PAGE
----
“Remember that Christmas ruined by Southwest Airlines?” Over 2 million affected passengers will be recounting this story after the service meltdown involving 17,000 canceled flights and 10 days of complete mayhem.  These customers will be telling their horror stories of ruined holiday travel for many years.

The Southwest Airlines meltdown was caused by a series of cascading failures – one bad thing led to something worse, and it all snowballed into a complete disaster. Trouble began in Denver where frigid temps caused issues with ramp agents (responsible for de-icing planes and loading baggage, etc.). Employees faced strict regulations and termination warnings if they called out without a doctor’s note. It’s reported that hundreds of ramp agents quit on the spot, leaving Southwest with essential aircraft tasks undone.

Service shut down in Denver, then Dallas, St. Louis, Nashville, and Chicago. The chaos overwhelmed their IT systems and software. Southwest Airlines had no idea where their crews and pilots were to try to untangle the mess. Systems grinded to a halt and passengers and crews were stranded.

President of the Southwest Airlines Pilots Association, Casey Murray, said the service meltdown was avoidable. He shared with multiple news outlets that unions and experts had warned Southwest Airlines executives about problems with their IT systems for crew scheduling. Their systems broke down during a smaller service crisis in October 2021. This IT systems failure served as a warning of problems to come, but leadership chose to ignore the failure and to not make necessary improvements.

The worst part of this entire fiasco is that it was entirely preventable! Leadership knew about the issues and knew how to make the fixes necessary. They chose not to. They chose to ignore experts’ advice to invest in a key component of their business.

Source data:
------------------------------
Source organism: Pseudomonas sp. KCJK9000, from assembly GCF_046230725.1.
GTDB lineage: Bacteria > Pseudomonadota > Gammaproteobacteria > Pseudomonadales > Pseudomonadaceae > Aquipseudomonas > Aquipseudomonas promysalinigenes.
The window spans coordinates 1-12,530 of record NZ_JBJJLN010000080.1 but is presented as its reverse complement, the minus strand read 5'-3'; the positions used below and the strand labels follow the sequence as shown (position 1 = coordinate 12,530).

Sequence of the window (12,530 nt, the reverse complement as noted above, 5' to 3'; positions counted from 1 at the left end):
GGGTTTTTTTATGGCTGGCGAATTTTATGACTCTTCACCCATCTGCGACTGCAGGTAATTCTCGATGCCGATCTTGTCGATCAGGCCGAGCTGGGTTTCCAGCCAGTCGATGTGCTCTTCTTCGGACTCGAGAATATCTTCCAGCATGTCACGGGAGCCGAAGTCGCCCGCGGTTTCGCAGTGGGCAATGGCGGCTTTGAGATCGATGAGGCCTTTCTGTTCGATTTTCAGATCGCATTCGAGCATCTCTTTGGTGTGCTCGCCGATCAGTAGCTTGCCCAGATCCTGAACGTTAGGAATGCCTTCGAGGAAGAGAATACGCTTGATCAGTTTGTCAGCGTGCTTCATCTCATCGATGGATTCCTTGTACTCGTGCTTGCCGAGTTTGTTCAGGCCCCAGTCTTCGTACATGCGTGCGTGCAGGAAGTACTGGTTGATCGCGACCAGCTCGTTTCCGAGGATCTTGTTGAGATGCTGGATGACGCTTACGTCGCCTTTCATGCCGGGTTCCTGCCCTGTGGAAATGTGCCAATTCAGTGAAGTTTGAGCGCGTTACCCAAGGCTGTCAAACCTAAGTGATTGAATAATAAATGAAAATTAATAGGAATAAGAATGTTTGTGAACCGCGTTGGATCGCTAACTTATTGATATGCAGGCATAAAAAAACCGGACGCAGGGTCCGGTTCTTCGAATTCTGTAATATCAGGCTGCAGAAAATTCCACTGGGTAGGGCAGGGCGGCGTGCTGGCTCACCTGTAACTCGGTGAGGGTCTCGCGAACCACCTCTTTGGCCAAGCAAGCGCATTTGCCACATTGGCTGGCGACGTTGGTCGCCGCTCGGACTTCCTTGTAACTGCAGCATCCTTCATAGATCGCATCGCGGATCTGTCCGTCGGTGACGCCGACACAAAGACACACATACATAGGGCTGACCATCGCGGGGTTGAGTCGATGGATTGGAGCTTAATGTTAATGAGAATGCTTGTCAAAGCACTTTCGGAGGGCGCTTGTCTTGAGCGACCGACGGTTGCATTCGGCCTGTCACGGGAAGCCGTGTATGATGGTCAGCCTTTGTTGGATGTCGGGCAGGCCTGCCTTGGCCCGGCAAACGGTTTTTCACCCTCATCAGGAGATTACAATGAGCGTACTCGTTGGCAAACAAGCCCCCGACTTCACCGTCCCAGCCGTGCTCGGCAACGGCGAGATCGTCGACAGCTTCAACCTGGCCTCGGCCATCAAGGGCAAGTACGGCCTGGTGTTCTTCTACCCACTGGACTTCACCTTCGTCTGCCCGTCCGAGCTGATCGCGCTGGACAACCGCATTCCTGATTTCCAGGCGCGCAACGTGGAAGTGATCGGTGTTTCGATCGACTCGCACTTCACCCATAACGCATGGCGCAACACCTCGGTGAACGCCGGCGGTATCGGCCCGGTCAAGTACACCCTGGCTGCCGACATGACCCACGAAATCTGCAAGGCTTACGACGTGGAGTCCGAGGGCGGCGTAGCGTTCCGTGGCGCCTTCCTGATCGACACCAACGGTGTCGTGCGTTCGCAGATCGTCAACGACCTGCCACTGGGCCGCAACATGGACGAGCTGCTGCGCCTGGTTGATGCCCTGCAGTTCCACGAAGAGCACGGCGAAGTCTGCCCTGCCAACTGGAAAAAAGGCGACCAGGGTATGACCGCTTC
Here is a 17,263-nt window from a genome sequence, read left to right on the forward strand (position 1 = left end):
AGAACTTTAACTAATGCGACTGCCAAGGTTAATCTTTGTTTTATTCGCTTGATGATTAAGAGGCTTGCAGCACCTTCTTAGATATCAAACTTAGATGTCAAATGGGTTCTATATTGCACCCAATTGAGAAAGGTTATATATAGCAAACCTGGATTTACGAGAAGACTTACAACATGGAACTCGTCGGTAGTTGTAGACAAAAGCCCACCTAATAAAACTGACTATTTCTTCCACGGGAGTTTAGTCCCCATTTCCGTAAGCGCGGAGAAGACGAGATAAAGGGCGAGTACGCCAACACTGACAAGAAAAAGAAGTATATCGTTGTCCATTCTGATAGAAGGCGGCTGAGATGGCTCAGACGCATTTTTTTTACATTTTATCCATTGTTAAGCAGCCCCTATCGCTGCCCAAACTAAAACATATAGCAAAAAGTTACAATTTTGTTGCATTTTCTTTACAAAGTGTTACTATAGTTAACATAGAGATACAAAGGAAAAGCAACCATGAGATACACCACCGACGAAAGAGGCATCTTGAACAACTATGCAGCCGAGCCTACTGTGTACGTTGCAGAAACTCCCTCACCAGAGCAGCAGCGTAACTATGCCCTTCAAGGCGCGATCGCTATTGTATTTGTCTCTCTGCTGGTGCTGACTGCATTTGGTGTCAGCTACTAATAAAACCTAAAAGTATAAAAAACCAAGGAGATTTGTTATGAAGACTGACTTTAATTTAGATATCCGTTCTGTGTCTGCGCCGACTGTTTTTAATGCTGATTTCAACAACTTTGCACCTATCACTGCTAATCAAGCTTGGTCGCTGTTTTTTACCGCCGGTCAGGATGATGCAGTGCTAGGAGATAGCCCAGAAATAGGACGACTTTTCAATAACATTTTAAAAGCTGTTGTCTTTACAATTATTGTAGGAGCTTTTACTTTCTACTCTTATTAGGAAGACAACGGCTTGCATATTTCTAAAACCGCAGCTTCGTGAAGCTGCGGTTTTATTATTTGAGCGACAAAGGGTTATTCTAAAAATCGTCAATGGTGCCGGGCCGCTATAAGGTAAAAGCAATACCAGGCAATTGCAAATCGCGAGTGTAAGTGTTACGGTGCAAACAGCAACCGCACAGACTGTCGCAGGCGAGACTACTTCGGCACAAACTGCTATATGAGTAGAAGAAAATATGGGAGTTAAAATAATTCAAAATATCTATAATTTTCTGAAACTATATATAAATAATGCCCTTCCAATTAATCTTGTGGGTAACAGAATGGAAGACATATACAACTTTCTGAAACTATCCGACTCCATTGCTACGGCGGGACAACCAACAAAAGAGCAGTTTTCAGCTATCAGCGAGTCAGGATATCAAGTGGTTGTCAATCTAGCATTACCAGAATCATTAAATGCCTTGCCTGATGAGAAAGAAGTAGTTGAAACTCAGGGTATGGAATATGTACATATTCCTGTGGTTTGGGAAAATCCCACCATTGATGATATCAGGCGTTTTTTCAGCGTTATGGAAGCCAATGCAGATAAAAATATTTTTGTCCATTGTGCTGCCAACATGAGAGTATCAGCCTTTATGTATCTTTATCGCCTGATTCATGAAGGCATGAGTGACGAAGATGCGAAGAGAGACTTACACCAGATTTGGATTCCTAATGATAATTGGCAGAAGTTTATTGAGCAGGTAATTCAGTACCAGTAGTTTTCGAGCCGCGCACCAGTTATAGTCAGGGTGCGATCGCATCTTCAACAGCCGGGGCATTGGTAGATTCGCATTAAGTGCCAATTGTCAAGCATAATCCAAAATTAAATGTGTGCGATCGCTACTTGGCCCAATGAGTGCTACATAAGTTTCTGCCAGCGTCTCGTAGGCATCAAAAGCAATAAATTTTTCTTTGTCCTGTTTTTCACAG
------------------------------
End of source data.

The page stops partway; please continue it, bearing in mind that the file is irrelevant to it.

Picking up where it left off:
Now they’re facing losses over $800 million and millions of customers lost. Their reputation is forever damaged, and they’ve issued formal apologies for their negligence. The federal government is investigating them, and the saga will go on for a long time.

A Losing Gamble  

Southwest executives took a huge gamble when they ignored expert advice to upgrade their IT systems. We’ve all put off things that we know are important to do. We’ve all ignored expert advice and recommendations for some reason or another. These are all gambles and risks we take with our own lives. Business executives and business owners take similar gambles all the time.

What most people don’t realize is that small and medium businesses routinely gamble with their cybersecurity. A business is only one data breach or click on an email phishing link away from a complete cybersecurity meltdown.

Here’s a main difference between your business and a huge organization like Southwest Airlines: You’re not too small to get hacked and face a meltdown, but you’re too small to be featured on the news. I’ve heard stories of businesses facing a cybersecurity meltdown and never recovering. It’s very scary, and I will keep warning people again and again.

You can’t say you haven’t been warned. There are cybersecurity warnings everywhere for small and medium businesses. It’s a topic I constantly preach about with my own clients. I share relentlessly about this topic in our marketing and outreach efforts. Business leaders and government organizations and news outlets share warning after warning to take this topic seriously.

The most important step in protecting your business from a meltdown is to get an idea where you’re at right now with cybersecurity for your organization. Start with a cybersecurity risk assessment for your network and IT systems. Then train your entire organization with a cybersecurity awareness course. An email SPAM phishing test can also give you real data as to who poses the greatest risk for your organization.

The idea is to protect vulnerabilities in all areas of your business and proactively invest in cyber protections for your organization. Southwest Airlines didn’t take proactive measures to upgrade their IT systems and faced the consequences. The cost of upgrading their IT systems would’ve been cheaper than the $800+ million they lost during their services meltdown.